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posted Jul 24, 2013, 4:16 PM by Christopher Ellison

Applying the standard stereotypes, you might think that your average role-playing group would have little to nothing in common with a group athletes.  You might also argue that role-players can learn nothing from athletic teams.  I would disagree, and I'd start by suggesting that role-players particularly look to a staple of team sports practices everywhere:  the post-game analysis.

I think there are two useful ways to approach the post-game analysis as an RPG player.  First and foremost, there's the group postgame.  As a "team" of sorts, you can always take a few minutes at the end of the night to talk through your favorite points of the session as well as one or two things that might have gone better.  Second, there's a sort of individual postgame that I like to call many worlds gaming.  I re-evaluate a few key moments from the session and look at other ways they could have gone, usually writing these down on my notes sheet during the session so I remember which moments I want to revisit afterward.

Team Postgaming Pitfalls

Let's address the team postgame first.  I think all GMs should encourage this, but it's a tricky thing to do properly.  There are a few common pitfalls - here are some that I have encountered in my time doing team postgaming.

First, there's always the problem of digressions and rambling.  This is just an extension of the problem of rambling and digressions during the session itself, and it can be handled in many of the same ways.  You can timebox players' responses, giving them only a minute or two each to note their favorite and least favorite parts.  You could also hand out sheets where the players could just jot down bullet points during the session - maybe 3-5 bullets of "loved it" and an equal number of "hated it."  There are other approaches; the key thing is to recognize that you might need to worry about this and address it up front.  I personally like to use a variant of the 3-5 bullet point approach.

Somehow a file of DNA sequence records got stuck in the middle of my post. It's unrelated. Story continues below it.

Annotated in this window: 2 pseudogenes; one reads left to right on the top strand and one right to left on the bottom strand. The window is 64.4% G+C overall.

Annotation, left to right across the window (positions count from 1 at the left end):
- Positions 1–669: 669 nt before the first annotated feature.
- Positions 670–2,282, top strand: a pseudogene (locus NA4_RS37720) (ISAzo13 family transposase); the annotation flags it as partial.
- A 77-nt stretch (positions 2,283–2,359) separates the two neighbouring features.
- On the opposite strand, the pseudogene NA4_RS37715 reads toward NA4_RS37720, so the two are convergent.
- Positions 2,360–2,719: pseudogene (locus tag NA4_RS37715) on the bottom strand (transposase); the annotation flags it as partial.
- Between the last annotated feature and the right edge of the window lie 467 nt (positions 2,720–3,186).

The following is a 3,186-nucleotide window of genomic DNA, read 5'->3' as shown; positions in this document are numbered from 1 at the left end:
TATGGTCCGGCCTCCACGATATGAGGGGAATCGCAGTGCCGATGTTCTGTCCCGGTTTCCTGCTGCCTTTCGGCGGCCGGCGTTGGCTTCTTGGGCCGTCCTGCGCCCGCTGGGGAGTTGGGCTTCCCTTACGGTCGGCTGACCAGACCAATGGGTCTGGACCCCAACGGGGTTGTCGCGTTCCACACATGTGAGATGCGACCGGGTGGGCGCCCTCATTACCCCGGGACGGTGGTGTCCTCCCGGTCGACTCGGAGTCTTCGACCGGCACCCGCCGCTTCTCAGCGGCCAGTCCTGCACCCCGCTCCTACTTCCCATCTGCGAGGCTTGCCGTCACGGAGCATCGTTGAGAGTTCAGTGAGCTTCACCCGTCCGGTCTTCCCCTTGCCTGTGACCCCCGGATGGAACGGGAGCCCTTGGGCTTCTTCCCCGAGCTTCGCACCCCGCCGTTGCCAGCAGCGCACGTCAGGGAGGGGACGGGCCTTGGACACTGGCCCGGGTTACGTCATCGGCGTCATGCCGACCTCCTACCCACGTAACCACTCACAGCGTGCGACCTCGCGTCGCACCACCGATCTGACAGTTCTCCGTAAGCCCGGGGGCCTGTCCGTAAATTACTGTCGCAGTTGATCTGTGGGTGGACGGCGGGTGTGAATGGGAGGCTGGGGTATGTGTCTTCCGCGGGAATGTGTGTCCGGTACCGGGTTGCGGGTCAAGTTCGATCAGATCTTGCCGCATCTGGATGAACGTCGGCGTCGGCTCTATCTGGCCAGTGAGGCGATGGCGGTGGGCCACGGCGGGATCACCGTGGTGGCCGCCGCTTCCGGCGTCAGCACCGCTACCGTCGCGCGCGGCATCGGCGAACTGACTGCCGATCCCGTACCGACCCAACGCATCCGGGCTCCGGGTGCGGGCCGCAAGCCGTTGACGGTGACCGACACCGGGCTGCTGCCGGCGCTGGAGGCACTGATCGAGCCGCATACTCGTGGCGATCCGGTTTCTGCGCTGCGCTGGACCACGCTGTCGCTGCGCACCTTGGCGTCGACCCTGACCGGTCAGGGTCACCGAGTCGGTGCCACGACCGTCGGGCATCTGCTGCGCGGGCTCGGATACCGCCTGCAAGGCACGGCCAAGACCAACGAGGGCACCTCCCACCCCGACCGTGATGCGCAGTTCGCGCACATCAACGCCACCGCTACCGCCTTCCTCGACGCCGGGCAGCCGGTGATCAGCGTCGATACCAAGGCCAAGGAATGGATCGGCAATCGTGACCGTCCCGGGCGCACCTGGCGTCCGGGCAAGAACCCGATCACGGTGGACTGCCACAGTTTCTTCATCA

Second, players might focus on problems that aren't precisely correctable (for example, an unlucky roll of the dice).  While these are easily dismissed as unfair, I think it's important for the GM to take the note anyway.  A little reflection on the GM's part might reveal a way that the situation could have been handled more smoothly.  Failing that, a short one-on-one with the player might also reveal a way to correct this type of problem in the future.  Perhaps, for example, the player whose character died as the result of a botch would have been satisfied had the character's death simply been described more "awesomely."

Finally, GMs can find it hard to handle honest criticism, especially if a player is angry at something that happened.  This is tricky in any case, of course.  I can't give any better advice for handling criticism than any of the multitude of business books on the subject.  What I can say, though, is that I view role-playing at its core as a team effort, and importantly, the GM and the players are on the same team.  Simply realizing this and building a rapport with your players early can go a long way toward making this criticism easier to take since the players will understand you're not out to get them, you're there to make sure everyone has fun.

Individual Postgaming

So there's the team postgame, but what about the many worlds postgame?  I'll give an example from my own role-playing experience.

In a recent game, I was trying out playing a character very unlike the character archetypes I normally play.  In doing so, I've been trying to put myself into the mindset of a person very different from myself.  In a session, the character came across a situation that he should have had little chance of understanding, at least not quickly.  I handled the situation in game as well as I could in the moment, but I recognized that my reactions were more my own than that character's.  I compromised partially in the interests of keeping the session moving along, and partially because I didn't think the situation was critical enough to the story that my flub would really have broken anything in the campaign.  However, I was disappointed in my handling of the situation for my own reasons; I felt that I really wasn't in the mind of my character and wasn't understanding his motivations and feelings.  Because I wanted to work on my gameplay for myself, I noted this situation.  Later, after the session was over, I ran through the scenario a few times on my own, thinking about other ways the character could have reacted.  I jotted down some quick notes on why he might have reacted in the different was and what he might have been feeling that would have driven him to those reactions.  None of this mattered for the campaign itself, but in doing this for myself, I feel more confident about playing this character for the rest of the campaign.

Final Notes

On a final note, I know that this might sound like a lot of work for just a game.  I want to emphasize that I don't think this postgaming should seem like work.  Postgaming can be quick and fun - 10 minutes after a session and/or 10-15 minutes thinking about your character on your own between sessions.  Perhaps it's my years of GMing influencing my playing style, but I find that I tend to think about gaming between sessions anyway because I enjoy doing so.  Postgaming like this just puts some minimal structure to how I think about gaming between sessions.  It also gives me the confidence to let myself be freer during the sessions, allowing me to be more in the moment and have more fun instead of worrying too much and over-thinking my character's actions.